A game of base ball was played on the Fourth of July by the Concordia and Ambidextrous Clubs, which resulted in the defeat of the later by five runs in two wings, when they gave up the Ball.-St. Louis Daily Press, July 7, 1865
I'm not sure what to make of this. Both clubs are unknown to me but the Concordia Club could have been made up of students from Concordia Seminary. I have a vague feeling that I've seen references to baseball at Concordia in the postbellum period but I don't have it in my notes.
Two wings? I had to look at that for a long time before I was certain that it said what I thought it said. It may just be a misprint or it may be some strange colloquialism that I've never seen before.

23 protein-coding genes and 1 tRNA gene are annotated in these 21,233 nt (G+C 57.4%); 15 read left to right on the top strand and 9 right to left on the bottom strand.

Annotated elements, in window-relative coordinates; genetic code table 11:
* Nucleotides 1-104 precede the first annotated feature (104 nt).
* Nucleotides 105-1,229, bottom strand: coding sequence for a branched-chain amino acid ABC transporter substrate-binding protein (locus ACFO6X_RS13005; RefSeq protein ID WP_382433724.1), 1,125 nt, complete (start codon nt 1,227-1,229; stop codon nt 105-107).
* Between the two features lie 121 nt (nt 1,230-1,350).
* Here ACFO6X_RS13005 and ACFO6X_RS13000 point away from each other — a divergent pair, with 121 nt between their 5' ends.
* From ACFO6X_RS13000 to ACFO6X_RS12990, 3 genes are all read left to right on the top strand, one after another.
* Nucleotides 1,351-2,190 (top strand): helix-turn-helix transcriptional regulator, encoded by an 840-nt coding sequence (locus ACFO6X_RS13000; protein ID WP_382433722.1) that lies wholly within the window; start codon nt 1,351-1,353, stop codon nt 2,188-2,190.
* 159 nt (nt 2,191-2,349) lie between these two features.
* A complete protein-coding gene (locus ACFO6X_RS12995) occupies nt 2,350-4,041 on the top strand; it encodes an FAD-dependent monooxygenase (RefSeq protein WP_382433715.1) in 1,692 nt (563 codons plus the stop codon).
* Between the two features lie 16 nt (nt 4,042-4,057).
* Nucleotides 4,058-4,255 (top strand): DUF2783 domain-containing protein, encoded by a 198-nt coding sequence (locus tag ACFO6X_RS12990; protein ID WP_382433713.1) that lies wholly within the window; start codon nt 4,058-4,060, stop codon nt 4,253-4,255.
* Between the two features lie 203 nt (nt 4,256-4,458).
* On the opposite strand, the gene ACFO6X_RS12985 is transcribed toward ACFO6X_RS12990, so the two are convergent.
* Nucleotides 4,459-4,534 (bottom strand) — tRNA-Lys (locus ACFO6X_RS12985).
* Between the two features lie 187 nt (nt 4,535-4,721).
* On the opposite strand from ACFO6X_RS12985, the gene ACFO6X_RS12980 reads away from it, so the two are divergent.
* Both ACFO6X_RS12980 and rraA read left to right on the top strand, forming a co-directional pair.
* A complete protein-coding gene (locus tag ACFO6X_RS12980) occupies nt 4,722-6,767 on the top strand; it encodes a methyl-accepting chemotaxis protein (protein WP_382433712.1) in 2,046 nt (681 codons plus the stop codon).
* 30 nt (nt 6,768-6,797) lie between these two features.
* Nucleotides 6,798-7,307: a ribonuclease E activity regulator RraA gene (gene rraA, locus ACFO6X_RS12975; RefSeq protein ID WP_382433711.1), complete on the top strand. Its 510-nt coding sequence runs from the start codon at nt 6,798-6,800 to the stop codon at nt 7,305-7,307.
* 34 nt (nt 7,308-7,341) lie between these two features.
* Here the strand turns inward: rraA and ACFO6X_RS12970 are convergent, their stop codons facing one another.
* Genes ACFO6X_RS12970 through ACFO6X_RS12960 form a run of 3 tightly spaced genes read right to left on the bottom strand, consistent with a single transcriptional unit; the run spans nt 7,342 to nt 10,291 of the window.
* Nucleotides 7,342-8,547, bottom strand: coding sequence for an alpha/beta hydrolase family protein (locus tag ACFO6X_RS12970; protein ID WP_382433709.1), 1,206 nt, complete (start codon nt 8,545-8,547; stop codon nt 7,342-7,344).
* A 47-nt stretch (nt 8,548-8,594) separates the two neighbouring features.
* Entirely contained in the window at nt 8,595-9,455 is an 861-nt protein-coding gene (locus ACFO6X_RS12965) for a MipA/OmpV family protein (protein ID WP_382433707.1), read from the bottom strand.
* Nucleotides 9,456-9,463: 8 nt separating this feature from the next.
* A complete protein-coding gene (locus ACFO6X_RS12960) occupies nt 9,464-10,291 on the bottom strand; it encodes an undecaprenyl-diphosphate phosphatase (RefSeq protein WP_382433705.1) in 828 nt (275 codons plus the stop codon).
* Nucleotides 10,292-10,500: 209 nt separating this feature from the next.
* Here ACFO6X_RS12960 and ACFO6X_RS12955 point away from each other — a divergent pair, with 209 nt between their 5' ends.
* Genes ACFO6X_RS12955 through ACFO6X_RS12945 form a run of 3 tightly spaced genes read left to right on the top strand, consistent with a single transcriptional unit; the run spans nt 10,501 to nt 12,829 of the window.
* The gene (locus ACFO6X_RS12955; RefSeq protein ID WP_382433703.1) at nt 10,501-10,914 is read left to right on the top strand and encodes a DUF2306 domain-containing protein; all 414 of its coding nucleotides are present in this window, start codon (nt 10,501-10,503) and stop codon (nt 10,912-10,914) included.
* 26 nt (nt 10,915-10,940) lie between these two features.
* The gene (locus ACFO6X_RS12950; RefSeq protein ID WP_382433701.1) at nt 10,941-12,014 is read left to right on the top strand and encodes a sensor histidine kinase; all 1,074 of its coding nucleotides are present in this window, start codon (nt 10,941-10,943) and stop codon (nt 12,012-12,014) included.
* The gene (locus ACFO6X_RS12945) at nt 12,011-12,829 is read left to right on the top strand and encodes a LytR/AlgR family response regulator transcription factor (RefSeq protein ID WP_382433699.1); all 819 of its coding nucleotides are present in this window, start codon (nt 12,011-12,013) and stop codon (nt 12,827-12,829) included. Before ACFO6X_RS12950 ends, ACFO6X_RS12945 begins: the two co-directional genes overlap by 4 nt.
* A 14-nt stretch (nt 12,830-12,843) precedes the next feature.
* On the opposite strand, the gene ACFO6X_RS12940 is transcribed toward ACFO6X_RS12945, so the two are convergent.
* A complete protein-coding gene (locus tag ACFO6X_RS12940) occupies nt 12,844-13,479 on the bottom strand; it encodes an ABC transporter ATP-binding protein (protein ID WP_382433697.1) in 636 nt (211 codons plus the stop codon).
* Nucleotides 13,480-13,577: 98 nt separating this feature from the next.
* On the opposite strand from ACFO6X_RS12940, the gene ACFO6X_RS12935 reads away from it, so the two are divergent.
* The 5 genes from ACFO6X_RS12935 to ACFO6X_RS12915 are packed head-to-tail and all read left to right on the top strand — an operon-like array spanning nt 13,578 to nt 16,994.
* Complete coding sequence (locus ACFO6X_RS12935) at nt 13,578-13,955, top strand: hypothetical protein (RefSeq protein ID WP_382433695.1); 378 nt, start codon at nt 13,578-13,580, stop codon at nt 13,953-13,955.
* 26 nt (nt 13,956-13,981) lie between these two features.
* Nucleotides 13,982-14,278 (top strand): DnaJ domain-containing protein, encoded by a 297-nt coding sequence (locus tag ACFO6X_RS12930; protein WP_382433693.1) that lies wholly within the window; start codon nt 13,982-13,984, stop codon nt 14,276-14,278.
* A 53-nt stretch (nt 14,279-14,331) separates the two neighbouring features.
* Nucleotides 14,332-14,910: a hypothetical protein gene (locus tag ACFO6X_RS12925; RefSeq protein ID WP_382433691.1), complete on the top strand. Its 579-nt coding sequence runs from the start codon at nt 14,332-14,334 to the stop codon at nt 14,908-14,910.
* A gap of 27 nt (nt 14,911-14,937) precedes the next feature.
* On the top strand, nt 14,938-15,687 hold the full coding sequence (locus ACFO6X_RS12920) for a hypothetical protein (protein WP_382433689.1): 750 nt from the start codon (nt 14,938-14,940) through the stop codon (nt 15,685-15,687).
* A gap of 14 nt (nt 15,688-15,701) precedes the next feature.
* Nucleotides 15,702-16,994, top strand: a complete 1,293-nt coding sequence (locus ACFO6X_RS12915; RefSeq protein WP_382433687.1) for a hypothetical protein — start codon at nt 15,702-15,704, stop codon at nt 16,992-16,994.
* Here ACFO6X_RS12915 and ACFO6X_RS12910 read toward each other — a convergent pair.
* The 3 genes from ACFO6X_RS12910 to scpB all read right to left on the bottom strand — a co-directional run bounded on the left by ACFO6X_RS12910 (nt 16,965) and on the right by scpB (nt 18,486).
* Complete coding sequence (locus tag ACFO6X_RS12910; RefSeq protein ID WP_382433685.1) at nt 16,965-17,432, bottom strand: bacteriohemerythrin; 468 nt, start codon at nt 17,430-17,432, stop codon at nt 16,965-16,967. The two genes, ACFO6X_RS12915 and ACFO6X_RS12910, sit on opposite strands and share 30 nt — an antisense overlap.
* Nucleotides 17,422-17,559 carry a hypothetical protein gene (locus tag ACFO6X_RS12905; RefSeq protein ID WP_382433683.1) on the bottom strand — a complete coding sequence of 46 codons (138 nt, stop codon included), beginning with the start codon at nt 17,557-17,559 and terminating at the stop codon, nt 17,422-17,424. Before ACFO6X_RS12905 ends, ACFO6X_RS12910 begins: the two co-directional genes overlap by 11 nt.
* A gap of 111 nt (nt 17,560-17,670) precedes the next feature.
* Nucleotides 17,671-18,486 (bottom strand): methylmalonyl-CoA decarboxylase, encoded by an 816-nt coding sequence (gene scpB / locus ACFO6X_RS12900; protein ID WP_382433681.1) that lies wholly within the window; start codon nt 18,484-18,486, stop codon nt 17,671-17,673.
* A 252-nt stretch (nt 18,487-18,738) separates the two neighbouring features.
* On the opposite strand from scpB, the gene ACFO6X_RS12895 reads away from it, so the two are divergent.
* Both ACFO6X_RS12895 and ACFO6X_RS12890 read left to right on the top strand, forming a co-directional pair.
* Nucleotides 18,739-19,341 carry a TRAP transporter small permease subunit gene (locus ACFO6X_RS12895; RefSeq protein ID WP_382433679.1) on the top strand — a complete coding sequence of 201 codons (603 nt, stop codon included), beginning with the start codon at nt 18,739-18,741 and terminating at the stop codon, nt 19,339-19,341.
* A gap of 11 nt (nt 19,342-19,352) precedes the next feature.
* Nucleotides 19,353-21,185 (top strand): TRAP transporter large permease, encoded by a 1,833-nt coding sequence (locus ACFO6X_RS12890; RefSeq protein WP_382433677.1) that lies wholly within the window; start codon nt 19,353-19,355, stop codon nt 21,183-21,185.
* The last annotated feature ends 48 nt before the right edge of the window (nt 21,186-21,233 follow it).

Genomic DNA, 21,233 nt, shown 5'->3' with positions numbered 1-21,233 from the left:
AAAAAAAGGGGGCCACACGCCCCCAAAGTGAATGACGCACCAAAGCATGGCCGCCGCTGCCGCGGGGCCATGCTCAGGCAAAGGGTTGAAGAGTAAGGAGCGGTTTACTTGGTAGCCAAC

They gave up the Ball? This could be taken literally in that the Concordia Club gained the game ball as a trophy upon winning the match. Or it could just be a figure of speech.
And did the Ambidextrous Club forfeit the match after being down five runs after two innings or was the game only scheduled to last two innings? There are baseball variants where you had to retire everyone on the opposing club before the inning would end and this kind of game could have been played for only two innings. Of course, this wouldn't have been the New York game. Most likely I'm over-thinking this and this was a baseball match played under the rules of the National Convention and the Ambidextrous Club just quit after two innings.